VER. 51. Sejanus, Wolfey,] The one the wicked minister of Tiberius; the other of Henry VIII. The writers against the Court ufually bestowed these and other odious names on the Minifter, without diftinction, and in the most injurious manner. See Dial. II. ver. 137. P.
Ibid. Fleury,] Cardinal: and Minifter to Louis XV. It was a Patriot-fashion, at that time, to cry up his wisdom and honesty. P.
VER. 66. Henley-Ofborn,] See them in their places in the Dunciad.
The Honey dropping from Favonio's tongue,
VER. 69. The gracious Dew] Alludes to fome Court fermons, and florid panegyrical fpeeches; particularly one very full of puerilities and flatteries; which afterwards got into an addrefs in the fame pretty ftyle; and was laftly ferved up in an Epitaph, between Latin and English, published by its au
Ibid. The gr cious Dew of Pu'p't Eloquence,] Our moral Bard was no great adept in Theology, nor did he enter into the depths of Pulpit Eloquence. This rendered his judgment of things, on certain occafions, but flight and superficial. It is plain here he gibeth at this mafter-ftroke of Pulpit Eloquence: but Mafter Doctor Thomas Playfere might have taught him better. This eminent Court Divine, in his Spittel jermon preached in the year 1595, layeth open the whole Myflery The voice of a Preacher (faith he, himfelfe a "powerfull Preacher) ought to be the voice of a Crier, "which thould not pipe to make the People dance, but mourne to make them weep. Hence it is, that in the oulde "law, none that was blinde, or had anie blemishe in his eye, might ferve at the Auiter; becaufe for that impediment in his eye he could not well flew his inwarde forrowing by "his outward weping. And when they offered up their "firft-borne, who was ordinarily in every family their Priefte, "or their Prea her, they offered alfo with him a paire of "turtle doves or two younge pigeons. That paire of tur"tle doves did fignify a paire of mournfull eyes; thofe two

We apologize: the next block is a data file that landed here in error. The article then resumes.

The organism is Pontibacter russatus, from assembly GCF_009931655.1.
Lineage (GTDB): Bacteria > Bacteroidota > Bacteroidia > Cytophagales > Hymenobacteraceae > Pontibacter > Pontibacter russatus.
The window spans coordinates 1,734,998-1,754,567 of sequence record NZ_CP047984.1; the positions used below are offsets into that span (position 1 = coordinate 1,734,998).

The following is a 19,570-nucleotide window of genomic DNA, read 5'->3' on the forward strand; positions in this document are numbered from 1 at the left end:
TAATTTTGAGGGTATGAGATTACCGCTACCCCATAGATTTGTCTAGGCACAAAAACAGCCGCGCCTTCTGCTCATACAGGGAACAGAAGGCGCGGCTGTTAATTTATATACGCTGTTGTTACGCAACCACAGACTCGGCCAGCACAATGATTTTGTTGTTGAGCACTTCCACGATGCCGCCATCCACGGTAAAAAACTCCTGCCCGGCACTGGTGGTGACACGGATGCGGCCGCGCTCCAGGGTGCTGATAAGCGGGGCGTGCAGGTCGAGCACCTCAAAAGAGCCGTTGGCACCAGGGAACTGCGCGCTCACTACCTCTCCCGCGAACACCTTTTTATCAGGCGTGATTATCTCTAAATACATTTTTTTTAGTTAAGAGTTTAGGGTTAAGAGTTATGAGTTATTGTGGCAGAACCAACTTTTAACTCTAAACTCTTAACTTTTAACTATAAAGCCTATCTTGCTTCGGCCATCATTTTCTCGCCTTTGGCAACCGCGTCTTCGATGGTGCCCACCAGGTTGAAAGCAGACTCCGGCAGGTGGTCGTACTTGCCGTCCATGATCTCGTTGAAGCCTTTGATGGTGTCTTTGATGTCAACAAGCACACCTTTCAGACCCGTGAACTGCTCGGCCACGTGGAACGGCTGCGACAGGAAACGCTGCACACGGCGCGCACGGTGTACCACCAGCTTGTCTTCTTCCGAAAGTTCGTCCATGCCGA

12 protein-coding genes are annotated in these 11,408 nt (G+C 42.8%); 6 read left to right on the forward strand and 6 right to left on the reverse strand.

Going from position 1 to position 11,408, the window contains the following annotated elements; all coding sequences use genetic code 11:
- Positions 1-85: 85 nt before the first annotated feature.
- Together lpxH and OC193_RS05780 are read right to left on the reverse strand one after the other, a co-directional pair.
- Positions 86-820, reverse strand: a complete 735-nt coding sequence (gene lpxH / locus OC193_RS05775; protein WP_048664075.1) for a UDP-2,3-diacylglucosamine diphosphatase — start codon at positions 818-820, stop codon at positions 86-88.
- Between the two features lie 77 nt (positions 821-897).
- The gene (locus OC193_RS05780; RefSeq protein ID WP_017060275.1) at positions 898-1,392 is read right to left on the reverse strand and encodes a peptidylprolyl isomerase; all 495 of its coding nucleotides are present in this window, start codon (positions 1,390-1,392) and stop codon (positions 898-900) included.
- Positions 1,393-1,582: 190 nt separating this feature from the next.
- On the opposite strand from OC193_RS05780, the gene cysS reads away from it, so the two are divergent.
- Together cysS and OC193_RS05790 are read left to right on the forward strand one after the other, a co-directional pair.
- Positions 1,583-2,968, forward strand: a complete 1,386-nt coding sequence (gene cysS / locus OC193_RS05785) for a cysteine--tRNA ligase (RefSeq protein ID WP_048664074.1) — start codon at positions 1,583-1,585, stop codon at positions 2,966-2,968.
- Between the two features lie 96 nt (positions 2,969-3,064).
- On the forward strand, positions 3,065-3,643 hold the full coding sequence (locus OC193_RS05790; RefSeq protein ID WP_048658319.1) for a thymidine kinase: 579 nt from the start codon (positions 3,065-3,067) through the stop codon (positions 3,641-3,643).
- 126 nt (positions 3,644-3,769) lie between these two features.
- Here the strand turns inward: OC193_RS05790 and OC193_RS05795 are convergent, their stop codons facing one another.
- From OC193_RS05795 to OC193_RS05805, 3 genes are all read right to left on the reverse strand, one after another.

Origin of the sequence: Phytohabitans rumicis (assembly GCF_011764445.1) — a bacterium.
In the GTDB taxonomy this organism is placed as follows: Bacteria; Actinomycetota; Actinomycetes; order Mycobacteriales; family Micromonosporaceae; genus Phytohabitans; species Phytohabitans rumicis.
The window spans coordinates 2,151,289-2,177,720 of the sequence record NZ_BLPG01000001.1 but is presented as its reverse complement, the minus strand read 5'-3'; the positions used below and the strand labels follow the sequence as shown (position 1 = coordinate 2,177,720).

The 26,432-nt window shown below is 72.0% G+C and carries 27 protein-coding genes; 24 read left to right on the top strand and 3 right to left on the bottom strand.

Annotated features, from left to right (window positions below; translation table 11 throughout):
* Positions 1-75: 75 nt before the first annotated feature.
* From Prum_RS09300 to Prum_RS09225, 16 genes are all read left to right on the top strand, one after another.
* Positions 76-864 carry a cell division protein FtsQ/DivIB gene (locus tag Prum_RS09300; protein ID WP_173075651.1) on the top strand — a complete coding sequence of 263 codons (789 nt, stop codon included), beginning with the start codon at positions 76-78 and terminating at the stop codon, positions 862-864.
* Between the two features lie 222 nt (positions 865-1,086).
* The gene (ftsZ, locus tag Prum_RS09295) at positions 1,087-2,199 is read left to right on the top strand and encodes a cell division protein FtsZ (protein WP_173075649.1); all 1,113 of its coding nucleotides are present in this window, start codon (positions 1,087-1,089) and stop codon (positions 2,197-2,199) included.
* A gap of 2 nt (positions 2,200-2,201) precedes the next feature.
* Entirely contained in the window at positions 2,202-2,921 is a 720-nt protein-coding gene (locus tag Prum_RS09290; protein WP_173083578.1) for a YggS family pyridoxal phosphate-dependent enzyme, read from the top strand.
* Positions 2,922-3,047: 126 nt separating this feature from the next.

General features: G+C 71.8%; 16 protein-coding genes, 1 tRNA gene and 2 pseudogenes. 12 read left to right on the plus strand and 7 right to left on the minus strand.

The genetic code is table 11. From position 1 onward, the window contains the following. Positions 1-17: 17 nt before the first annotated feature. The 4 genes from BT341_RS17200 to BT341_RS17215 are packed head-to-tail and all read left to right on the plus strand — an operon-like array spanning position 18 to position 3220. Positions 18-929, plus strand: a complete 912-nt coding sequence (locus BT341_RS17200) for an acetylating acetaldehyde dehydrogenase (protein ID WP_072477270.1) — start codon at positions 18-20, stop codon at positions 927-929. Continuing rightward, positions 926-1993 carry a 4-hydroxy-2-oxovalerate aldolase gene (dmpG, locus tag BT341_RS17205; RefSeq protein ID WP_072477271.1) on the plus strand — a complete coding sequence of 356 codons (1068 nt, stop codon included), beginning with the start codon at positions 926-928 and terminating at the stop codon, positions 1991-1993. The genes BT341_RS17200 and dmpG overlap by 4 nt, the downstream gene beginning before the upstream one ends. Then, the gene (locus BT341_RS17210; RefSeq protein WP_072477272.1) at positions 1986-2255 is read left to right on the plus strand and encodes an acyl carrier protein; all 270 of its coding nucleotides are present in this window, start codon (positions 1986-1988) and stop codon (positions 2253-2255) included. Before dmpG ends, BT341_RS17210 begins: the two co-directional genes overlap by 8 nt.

O come, that eafy, Ciceronian ftyle,
"younge pigeons did fignifie likewise two weeping eyes: And "at that offering they prayed for their firft-borne, that af"terwards he might have fuch eyes himselfe. For indeed, "as Austin witneffeth, THERE IS MORE GOOD TO BE DONE "with fighing than with speaking, with weeping than with "words. Plus gemitibus quam fermonibus, plus fletu quam "affatu."
VER. 76. All Boys may read, and Girls may understand!] i. e. full of school-book phrafes and Anglicifms.
VER. 78. Nation's Senfe;] The cant of Politics at that time.
VER. 80. Carolina] Queen confort to king George II. She died in 1737. Her death gave occafion, as is obferved above, to many indifcreet and mean performances unworthy of her memory, whose last moments manifested the utmott courage and refolution. P.
How highly our Poet thought of that truly great perfonage may be seen by one of his Letters to Mr. Allen, written at that time; in which, amongst others, equally refpectful, are the following words; "The Queen fhewed, by the confeffion
of all about her, the utmoft firmnefs and temper to her "laft moments, and through the course of great torments. "What character historians will allow her, I do not know;